This seminar will be conducted in a hybrid format. Since the class is scheduled for once-a-week, the specific days when students will be expected to meet in-person, on the UMBC campus, will be specified by the instructor and noted in the syllabus. More details will be available before classes begin. First Year Seminars are open to all students who are in their first year at UMBC. This course tracks evolving concepts and perceptions of time and space throughout the 20th century and the resulting implications on notions of meaning and beauty in both visual and musical contexts. Specifically, this course will consider the performances and recordings of pianist Ivo Pogorelich and the abstract expressionist paintings of Gerhard Richter as contemporary traces of a more sweeping historical gesture embodied in the work of Paul Cézanne, beginning near the turn of the 20th century.


Protest Songs of Resistance

Section: 02-LEC Regular (15529)
Lecture: TuTh 5:30 – 6:45 p.m. | Interdisciplinary Life Sciences Rm. 302
Instruction Mode: Hybrid
Meeting Dates: 08/31/2021 – 12/13/2021
Instructor: Janet Gross

This seminar will be taught with online synchronous meetings as well as in-person class meeting on UMBC’s main campus. First Year Seminars are open to all students during their first year at UMBC. Course Description: Popular songs around the world spring from outrage about social conditions in a particular time and place. In FYS101 Protest Songs of Resistance we will investigate diverse contemporary and historic examples of songs used in various countries to protest or resist existing social conditions. We will explore readings on social movements and Smithsonian Folkways Recordings of protest songs from dozens of countries. Students will choose the specific country¿s songs and social unrest to research in order to produce original critical and creative essays as well as presentations to enlighten the class. Students may also produce their own original protest songs about contemporary issues in the U.S. or abroad.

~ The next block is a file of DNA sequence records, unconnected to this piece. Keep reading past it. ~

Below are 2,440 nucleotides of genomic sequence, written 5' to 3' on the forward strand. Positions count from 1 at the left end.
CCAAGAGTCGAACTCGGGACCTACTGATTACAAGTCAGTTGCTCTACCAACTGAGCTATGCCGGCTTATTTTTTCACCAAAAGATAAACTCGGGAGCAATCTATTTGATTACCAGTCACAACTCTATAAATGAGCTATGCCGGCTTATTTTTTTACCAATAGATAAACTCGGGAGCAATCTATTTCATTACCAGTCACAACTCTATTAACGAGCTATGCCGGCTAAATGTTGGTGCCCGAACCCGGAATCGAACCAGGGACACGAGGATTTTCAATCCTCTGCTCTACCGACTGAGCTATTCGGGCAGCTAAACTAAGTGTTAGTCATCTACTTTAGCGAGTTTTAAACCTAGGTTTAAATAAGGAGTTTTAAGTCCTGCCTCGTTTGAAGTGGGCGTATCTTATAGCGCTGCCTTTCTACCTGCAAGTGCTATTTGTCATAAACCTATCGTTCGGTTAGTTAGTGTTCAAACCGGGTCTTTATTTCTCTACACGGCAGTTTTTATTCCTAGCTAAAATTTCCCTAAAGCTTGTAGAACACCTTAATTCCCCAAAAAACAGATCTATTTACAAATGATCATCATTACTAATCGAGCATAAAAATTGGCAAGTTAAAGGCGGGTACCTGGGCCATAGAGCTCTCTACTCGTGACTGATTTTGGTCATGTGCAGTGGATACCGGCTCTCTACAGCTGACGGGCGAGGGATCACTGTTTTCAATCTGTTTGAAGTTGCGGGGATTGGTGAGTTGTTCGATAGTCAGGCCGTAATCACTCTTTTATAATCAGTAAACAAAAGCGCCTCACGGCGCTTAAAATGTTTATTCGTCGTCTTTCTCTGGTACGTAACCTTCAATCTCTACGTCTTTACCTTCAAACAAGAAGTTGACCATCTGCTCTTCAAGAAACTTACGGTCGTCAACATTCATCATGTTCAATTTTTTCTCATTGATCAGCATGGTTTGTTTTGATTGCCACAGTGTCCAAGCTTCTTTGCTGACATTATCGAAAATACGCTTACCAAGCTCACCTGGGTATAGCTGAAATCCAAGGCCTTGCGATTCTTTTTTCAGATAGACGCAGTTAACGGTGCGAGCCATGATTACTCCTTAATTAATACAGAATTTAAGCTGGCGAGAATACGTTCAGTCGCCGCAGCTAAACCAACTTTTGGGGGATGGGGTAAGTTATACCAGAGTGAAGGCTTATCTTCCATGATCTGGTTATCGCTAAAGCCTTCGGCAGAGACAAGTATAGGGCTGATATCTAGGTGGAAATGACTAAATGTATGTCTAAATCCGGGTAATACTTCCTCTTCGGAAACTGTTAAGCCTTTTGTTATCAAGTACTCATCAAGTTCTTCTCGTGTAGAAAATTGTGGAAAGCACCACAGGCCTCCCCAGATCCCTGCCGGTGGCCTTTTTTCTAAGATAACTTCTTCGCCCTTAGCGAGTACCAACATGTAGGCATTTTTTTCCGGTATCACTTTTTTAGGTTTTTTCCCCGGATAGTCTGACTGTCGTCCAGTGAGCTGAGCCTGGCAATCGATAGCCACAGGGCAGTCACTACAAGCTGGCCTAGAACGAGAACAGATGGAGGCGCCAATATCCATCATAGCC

Becoming Glocal

Section: 03-LEC Regular (15716)
Lecture: Tu 4:30 – 7 p.m. | Sherman Hall Rm. 006
Instruction Mode: In Person
Meeting Dates: 08/31/2021 – 12/13/2021
Instructor: Caylie Middleton

First-Year Seminars are open to all students during their first year at UMBC. Course Description: This course is designed for students who are interesting in fostering intercultural development skills within the broader context of diversity and inclusion. The course will divided into three main components: foundations of identity and culture, applications of those skills to real-world contemporary issues with a focus on the interconnectedness of local issues to global issues (e.g. social justice, environmental sustainability, globalization, and immigration), and practicing those skills in a collaborative, immersive environment with students from an international, partner institution.

FYS 108: First Year Seminars

meets Math (M) requirements

Mathematics in Literature

Section: 01-LEC Regular (7461)
Lecture: Th 5:30 – 8 p.m. | Sherman Hall Rm. 207
Instruction Mode: Hybrid
Meeting Dates: 08/31/2021 – 12/13/2021
Instructor: Catherine Kruchten

First-Year Seminars are open to all students during their first year at UMBC. Pre-Req: Students must have successfully completed the equivalent of Math 104 or Math 106 with a grade of C or higher, or placed above this level on the Math placement exam in order for this class to meet the Math GEP requirement. Course Description: Throughout history, humans have told and written stories to help make sense of the world. So why not use stories to help us understand even difficult mathematical concepts? In this course, we will examine mathematical constructs in literary contexts, from concrete patterns and shapes to abstract reasoning and logic, using a variety of fiction including detective stories and children¿s literature. Students will use readings to gain new insights into mathematics, lead discussions to help understand the texts, and practice their own skills by developing their own mathematical narratives.

Updated: 7/16/2021